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Carbon Taxes: The Most Efficient Way to Reduce Emissions

What is a carbon tax?

A carbon tax is a tax imposed on releases of carbon dioxide (CO2), which is emitted largely through the combustion of fossil fuels used in electricity production, industrial, commercial, residential heating, and transportation. There are many ways to measure and collect a carbon tax. The tax might be imposed at a variety of stages in the production and distribution of energy. There is an argument for imposing it at the point most visible to the population at large, which would be the point of consumption such as gasoline stations and electricity bills. An administratively more efficient way of imposing the tax, however, would be to collect it at the level of production, which would reduce greatly the number of collection points.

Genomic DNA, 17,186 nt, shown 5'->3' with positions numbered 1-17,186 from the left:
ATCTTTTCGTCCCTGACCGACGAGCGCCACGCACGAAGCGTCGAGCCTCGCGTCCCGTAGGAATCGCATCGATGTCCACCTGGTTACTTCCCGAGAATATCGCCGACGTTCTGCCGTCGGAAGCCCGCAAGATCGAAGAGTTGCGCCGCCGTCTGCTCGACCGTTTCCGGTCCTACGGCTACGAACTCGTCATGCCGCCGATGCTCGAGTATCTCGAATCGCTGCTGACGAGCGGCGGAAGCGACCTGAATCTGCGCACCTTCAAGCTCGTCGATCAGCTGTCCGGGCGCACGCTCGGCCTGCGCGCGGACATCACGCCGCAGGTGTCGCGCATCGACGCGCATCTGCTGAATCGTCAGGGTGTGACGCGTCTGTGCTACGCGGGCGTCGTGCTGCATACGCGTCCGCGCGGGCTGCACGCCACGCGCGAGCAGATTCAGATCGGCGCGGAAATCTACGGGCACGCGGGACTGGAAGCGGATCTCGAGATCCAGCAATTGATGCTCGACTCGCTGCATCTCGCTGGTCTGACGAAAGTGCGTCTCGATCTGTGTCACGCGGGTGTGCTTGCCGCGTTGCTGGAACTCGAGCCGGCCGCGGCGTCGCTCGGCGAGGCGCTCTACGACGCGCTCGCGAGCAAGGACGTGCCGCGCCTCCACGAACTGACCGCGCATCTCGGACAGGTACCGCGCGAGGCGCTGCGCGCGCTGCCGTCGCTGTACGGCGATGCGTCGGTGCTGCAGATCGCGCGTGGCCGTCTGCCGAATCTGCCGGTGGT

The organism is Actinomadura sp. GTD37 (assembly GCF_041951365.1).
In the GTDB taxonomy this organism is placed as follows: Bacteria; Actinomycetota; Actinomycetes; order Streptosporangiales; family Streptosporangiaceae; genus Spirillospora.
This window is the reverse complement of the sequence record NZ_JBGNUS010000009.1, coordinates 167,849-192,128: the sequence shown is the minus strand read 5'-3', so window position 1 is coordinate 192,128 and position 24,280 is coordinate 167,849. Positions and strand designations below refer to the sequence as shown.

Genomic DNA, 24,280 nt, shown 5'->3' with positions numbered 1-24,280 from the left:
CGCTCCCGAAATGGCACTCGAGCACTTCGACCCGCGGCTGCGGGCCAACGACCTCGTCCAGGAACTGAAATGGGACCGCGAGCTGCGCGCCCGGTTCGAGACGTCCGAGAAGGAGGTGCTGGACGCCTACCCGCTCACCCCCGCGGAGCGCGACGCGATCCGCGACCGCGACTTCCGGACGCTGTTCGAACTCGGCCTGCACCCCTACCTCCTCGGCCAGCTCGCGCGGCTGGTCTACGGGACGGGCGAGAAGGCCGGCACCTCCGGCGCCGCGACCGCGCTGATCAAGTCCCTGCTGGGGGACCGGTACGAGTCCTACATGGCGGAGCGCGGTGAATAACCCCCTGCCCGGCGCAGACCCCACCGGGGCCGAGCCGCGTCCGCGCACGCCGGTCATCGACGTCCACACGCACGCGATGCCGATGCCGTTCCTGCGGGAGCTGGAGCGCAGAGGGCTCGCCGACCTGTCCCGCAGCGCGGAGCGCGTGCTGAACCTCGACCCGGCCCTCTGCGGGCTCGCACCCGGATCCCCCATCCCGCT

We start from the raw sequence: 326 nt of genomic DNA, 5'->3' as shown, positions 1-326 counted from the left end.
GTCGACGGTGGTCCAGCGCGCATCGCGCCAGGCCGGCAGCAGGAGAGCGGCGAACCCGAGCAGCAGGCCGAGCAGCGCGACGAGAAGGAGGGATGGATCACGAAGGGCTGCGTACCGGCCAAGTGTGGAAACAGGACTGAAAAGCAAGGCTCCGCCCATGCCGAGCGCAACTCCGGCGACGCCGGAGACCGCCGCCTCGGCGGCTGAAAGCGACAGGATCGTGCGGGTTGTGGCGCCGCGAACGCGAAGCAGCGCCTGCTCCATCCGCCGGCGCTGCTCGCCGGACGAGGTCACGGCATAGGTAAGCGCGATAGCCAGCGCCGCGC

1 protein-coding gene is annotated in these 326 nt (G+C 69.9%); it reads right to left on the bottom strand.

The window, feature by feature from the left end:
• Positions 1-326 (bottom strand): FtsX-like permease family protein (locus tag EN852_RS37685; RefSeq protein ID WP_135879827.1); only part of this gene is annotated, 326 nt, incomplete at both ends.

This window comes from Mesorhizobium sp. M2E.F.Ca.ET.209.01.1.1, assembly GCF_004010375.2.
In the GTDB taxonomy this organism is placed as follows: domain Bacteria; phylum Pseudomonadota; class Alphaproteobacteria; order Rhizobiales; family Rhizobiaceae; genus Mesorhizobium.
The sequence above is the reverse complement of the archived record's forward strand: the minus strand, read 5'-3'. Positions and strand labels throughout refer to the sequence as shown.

How would a revenue neutral carbon tax be distributed?

“Revenue neutrality comes from distribution of the proceeds, which could be done in many ways. On the grounds of ease of administration and visibility, we advocate having the tax collected and distributed by an existing unit of government, either the Internal Revenue Service or the Social Security Administration. In either case, we think the principle of transparency should be observed. Funds collected should go into an identified fund and the amounts flowing in and out should be clearly visible. This flow of funds should not be included in the unified budget, so as to keep the money from being spent on general government purposes, as happened to the earlier excess of inflows over outflows in the Social Security system.”

  • George P. Shultz and Gary S. Becker. For more, click here.

Does a carbon tax have to stay constant over time?

“The tax should increase over time if the apparent severity of the climate effects is growing and, alternatively, the tax should fall over time if the severity appears to be decreasing. Finally, to equalize the present and future burdens, the carbon tax rate should rise over time approximately at the real interest rate (say, the real return on 10-year Treasurys), so that the present value of the burden would be the same to future consumers and producers as it is to present ones.”

  • George P. Shultz and Gary S. Becker. For more, click here.